Unprecedented numbers of Painted Lady butterflies fluttered about in fields of goldenrods and asters this month. They were everywhere, sometimes two to a flower cluster, presenting ample opportunities for environmental portraits. On more than one occasion they actually photo bombed a monarch shoot!
Warm sunny days are fueling carpets of wildflowers in abandoned fields. Nectaring butterflies – monarchs, painted ladys and others – complete the scene as they dart, flutter and glide about in a continuous and purposeful manner. It all seems right. And September is a wonderful time of year to be alive.
In recent days the life cycle of monarch butterflies has unfolded before my eyes. My post on late summer white-tails will have to wait.
Monarch caterpillars are feasting on the leaves of milkweed, with several sizes or instars visible. This one is actually on a milkweed pod, in search of a fresh leaf to chew on.
After feeding, growing and molting for about 2 weeks, the mature caterpillars pupate. This chrysalis was discovered in a large patch of milkweed plants at the edge of a field.
The pupal stage may last another 2 weeks, but it’s worth the wait. The emergence of the last generation of monarchs in late summer is a defining moment. Their field trip to wintering grounds in Mexico is a miracle.
Monarchs fluttering over fields of goldenrods bring fitting closure to the wildflower season and offer a heart-warming prelude to autumn colors on the horizon.
When the cool nights and shorter days of late summer arrive, priorities shift dramatically to subjects like white-tailed deer and preparation for winter. Aside from the occasional Monarch flitting about in fields of asters and goldenrods, butterfly photography is an afterthought.
A recent field trip and opportunity to observe butterflies in a cultivated landscape reminded me that there’s still a lot going on in butterfly world! And, most important, a landscape with continuous bloom into late summer can attract and nourish a wide variety of insects at a critical time. The host plants in this post are Sedum (‘Autumn Joy’) and Butterfly Bush.
Tiger Swallowtail on Sedum (1 of 2)
Red-spotted Purple on Sedum (the red spots are on the underside of the wing)
Old fields, forest edges and road corridors harbor an impressive variety of summer flowers, many of them alien. Knapweed is one that I have grown to appreciate due to the tremendous insect activity associated with its flowers. On a hot, muggy summer afternoon it is possible to hear a field of knapweed in full bloom before you see it….bees! I liken the sound to that of the faint hum of traffic on a distant highway.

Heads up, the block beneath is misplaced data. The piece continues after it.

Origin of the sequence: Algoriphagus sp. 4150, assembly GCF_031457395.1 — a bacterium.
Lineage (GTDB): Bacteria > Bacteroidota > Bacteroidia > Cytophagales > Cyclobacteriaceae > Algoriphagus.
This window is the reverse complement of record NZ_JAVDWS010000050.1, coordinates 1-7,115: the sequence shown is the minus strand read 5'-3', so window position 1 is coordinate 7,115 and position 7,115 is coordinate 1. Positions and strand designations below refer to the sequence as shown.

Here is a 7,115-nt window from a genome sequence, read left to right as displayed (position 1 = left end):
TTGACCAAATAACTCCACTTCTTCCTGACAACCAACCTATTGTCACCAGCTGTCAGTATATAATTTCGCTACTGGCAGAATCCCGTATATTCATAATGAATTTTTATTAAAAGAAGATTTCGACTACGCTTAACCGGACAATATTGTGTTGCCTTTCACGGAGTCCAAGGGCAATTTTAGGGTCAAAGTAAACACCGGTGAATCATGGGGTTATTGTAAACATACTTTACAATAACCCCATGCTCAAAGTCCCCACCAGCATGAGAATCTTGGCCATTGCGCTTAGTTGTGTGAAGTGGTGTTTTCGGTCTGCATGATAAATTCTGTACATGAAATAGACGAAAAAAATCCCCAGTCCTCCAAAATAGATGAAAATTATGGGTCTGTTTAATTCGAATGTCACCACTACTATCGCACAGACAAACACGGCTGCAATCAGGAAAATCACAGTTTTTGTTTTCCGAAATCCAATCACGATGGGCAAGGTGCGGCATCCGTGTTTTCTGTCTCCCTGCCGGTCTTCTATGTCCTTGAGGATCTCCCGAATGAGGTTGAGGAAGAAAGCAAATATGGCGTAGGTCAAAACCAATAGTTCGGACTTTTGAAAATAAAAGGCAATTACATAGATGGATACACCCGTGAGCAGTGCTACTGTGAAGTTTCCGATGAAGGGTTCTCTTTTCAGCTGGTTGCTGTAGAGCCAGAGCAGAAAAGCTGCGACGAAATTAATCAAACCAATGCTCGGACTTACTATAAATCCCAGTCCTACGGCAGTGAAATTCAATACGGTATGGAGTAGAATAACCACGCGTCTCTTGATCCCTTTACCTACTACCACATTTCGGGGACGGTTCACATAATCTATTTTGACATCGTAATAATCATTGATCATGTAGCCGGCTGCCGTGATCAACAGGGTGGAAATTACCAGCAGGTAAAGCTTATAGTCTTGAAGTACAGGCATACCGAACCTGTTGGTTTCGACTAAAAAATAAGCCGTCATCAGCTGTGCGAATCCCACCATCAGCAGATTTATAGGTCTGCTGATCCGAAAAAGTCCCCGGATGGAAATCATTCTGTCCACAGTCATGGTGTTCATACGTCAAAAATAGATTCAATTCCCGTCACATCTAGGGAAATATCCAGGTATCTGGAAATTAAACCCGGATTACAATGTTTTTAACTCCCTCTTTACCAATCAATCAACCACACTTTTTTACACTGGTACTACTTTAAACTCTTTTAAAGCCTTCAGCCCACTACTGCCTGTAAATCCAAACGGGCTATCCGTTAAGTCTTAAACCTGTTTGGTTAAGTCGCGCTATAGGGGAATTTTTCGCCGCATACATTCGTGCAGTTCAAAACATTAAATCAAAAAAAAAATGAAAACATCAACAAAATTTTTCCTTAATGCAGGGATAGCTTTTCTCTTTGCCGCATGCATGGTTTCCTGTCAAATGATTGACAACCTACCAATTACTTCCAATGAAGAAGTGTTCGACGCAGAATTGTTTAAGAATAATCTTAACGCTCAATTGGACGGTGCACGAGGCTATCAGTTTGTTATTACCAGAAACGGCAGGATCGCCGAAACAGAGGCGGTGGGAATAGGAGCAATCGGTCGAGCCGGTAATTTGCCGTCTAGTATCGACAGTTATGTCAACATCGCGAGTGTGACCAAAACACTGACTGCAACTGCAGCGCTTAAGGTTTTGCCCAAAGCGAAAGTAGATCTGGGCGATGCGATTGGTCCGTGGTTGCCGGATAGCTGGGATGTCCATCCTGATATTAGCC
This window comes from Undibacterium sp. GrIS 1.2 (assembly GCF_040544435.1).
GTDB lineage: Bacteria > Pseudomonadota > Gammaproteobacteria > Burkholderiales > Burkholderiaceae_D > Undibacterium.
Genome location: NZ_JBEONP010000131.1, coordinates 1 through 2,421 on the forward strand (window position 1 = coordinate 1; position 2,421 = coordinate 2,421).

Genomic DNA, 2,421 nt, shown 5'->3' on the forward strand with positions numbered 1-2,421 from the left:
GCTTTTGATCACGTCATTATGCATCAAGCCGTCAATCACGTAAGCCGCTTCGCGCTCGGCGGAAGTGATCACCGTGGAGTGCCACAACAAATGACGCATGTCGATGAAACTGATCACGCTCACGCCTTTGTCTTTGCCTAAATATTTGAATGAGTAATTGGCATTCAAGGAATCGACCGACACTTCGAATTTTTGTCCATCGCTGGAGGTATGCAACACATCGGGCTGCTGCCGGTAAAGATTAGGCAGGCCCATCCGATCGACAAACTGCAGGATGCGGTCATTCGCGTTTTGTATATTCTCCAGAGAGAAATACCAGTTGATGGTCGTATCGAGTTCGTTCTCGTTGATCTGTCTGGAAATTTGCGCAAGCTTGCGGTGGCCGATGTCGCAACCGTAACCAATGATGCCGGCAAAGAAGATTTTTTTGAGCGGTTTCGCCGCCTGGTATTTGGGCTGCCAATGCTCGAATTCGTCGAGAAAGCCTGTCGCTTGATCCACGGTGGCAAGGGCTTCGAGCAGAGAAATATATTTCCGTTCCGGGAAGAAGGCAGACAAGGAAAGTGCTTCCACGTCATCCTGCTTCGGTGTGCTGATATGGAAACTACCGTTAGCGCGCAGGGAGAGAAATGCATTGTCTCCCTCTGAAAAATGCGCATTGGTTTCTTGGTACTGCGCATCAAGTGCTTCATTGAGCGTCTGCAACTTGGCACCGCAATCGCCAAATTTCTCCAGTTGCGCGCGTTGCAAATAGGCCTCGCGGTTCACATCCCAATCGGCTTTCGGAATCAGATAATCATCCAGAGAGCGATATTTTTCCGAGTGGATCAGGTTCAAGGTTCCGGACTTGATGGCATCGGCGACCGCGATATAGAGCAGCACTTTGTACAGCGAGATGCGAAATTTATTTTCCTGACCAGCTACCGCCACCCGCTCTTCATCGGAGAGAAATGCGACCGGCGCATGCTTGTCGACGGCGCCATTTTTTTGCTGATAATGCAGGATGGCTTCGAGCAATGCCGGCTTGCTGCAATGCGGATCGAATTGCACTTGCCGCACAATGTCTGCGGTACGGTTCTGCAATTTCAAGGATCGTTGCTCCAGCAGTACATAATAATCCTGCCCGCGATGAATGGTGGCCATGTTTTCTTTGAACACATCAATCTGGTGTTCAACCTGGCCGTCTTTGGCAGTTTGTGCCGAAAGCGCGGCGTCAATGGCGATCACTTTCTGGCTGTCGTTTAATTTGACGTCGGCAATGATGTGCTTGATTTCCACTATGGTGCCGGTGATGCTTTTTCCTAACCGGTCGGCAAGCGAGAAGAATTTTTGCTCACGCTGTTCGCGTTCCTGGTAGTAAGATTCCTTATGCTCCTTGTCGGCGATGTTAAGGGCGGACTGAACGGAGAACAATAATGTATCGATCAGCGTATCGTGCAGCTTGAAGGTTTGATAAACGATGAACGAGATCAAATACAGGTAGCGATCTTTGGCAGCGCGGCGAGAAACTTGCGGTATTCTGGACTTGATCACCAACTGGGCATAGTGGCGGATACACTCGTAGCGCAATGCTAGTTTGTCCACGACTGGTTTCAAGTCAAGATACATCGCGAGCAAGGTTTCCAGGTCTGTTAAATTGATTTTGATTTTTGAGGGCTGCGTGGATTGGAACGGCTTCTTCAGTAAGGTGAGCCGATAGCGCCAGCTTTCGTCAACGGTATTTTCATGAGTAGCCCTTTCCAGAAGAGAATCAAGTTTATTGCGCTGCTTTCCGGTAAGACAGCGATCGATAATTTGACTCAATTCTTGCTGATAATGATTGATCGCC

I appreciate the importance of this bloom as a food source for bees, and couldn’t walk away from a serving of knapweed honey. However, the main reason I trudge through the matted, thigh-high tangles of knapweed in the mid day heat is butterflies.
Several years ago I discovered a group of milkweed plants growing at the edge of the property. They were in the shade of a 60-foot-tall Norway spruce and lacked the vigor and floral production of open-grown plants. Mindful of the decline of Monarch butterflies and their habitats, I transplanted about 15 plants to better sites in full sun. This was done in the spring of 2015 and 2016.
Most plants survived the stress of transplanting but they didn’t become fully acclimated and established until this year. I’m now pleasantly surprised with the results, and plan to continue the project. The new colonies are producing root sprouts as well as flowers, and the response of nectaring insects was immediate.
Here is a small sample of milkweed visitors last week – and several plants have not reached full bloom yet! This is a wildlife manager’s dream scenario: one action, with multiple benefits.
Banded Hairstreak butterfly (milkweed flowers are a preferred food source)
Virginia Ctenucha moth
Tiger Swallowtail butterfly
Given the insect activity, I wasn’t surprised to find a common 8-legged predator lurking in the flower clusters: the Flower Crab Spider (I had to gently lift the flower cluster and shoot one-handed to get the image).